HARTFORD -- Every step is painful for one Hartford woman. She knows exactly what she needs to make the pain go away, but has been waiting months for the insurance company to say, "Yes."
"So I was born without half of my left foot," said Hope Drews.
Putting one foot in front of the other is a literal challenge for Drews. She has had the same prosthetic foot for a few years now.
"This is some old duct tape," Drews said. "It hurts. It rubs on the top."
Without the tape, the prosthesis would fold in half. Walking is painful.
"I just get tired and my feet hurt and my hips hurt," Drews said.
Getting insurance companies to cover a replacement has never been a problem -- until now. It has been four months since Drews' doctor prescribed a new prosthetic foot.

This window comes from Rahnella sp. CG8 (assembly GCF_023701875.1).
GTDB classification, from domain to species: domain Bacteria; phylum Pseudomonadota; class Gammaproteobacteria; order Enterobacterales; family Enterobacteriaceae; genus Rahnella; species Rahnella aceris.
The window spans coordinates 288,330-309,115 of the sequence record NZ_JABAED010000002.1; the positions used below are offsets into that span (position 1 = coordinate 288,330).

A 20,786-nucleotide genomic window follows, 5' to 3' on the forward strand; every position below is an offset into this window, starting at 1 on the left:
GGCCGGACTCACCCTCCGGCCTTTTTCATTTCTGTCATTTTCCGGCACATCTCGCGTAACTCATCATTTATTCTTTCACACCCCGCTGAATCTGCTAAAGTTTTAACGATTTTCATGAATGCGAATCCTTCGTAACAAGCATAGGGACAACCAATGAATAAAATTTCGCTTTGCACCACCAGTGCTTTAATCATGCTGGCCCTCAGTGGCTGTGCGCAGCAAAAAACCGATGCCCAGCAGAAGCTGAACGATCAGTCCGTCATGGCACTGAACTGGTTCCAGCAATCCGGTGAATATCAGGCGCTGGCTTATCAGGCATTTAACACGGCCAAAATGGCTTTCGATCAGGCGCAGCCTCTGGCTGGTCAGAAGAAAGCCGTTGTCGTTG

"It's extremely frustrating and it's quite heartbreaking," Drews said.
Drews' stepmother said they have been denied three times by UnitedHealthcare -- and filed two appeals.
"We get these generic answers. 'Well, it exceeds your covered benefit.' But no one can tell me exactly what the covered benefit is," said Monica Drews.
The longer Drews waits, the harder it is to go about her life.
Bernadette Kramer of the "On This Leg" amputee support group said insurance will usually offer some level of coverage.
"They need to have some device that works properly, fits properly," said Kramer. "Reviewing and getting new prosthesis every so many years is very typical and necessary."
Out of pocket, Drews' replacement costs $4,000 to $6,000.
"So we thought we'd reach out to you and see what you can do," Monica Drews said.
Contact 6 emailed UnitedHealthcare and, days later, got the following response:
"Based on additional information provided by the doctor, we will be covering the prosthesis requested by her doctor."
Drews sent Contact 6 video of her new foot. Her stepmother emailed and said, "I am sure this change was because of your contact with them."
UnitedHealthcare said Drews' family was already going through the appeals process when Contact 6 reached out. Officials said it is good when people do follow up with the appeals process.